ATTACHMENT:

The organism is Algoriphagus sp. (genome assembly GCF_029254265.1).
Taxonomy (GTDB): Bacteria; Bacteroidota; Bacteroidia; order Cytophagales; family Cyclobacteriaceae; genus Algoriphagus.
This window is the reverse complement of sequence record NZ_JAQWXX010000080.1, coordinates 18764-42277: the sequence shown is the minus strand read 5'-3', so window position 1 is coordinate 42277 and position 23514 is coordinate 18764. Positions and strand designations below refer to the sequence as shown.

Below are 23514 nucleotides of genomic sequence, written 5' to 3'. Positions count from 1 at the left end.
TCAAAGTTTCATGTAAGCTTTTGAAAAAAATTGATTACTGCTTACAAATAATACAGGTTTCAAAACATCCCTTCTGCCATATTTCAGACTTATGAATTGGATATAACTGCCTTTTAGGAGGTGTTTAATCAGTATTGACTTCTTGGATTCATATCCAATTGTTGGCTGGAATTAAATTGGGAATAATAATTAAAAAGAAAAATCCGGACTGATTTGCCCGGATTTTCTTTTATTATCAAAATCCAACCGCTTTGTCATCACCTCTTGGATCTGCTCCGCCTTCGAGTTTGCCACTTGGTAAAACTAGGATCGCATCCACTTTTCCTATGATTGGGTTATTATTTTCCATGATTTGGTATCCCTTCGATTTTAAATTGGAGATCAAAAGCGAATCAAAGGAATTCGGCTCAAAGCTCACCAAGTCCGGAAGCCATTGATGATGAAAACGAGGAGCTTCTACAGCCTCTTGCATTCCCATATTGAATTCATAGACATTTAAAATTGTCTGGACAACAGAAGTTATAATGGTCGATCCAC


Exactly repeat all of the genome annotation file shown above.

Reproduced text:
The organism is Algoriphagus sp. (genome assembly GCF_029254265.1).
Taxonomy (GTDB): Bacteria; Bacteroidota; Bacteroidia; order Cytophagales; family Cyclobacteriaceae; genus Algoriphagus.
This window is the reverse complement of sequence record NZ_JAQWXX010000080.1, coordinates 18764-42277: the sequence shown is the minus strand read 5'-3', so window position 1 is coordinate 42277 and position 23514 is coordinate 18764. Positions and strand designations below refer to the sequence as shown.

Below are 23514 nucleotides of genomic sequence, written 5' to 3'. Positions count from 1 at the left end.
TCAAAGTTTCATGTAAGCTTTTGAAAAAAATTGATTACTGCTTACAAATAATACAGGTTTCAAAACATCCCTTCTGCCATATTTCAGACTTATGAATTGGATATAACTGCCTTTTAGGAGGTGTTTAATCAGTATTGACTTCTTGGATTCATATCCAATTGTTGGCTGGAATTAAATTGGGAATAATAATTAAAAAGAAAAATCCGGACTGATTTGCCCGGATTTTCTTTTATTATCAAAATCCAACCGCTTTGTCATCACCTCTTGGATCTGCTCCGCCTTCGAGTTTGCCACTTGGTAAAACTAGGATCGCATCCACTTTTCCTATGATTGGGTTATTATTTTCCATGATTTGGTATCCCTTCGATTTTAAATTGGAGATCAAAAGCGAATCAAAGGAATTCGGCTCAAAGCTCACCAAGTCCGGAAGCCATTGATGATGAAAACGAGGAGCTTCTACAGCCTCTTGCATTCCCATATTGAATTCATAGACATTTAAAATTGTCTGGACAACAGAAGTTATAATGGTCGATCCAC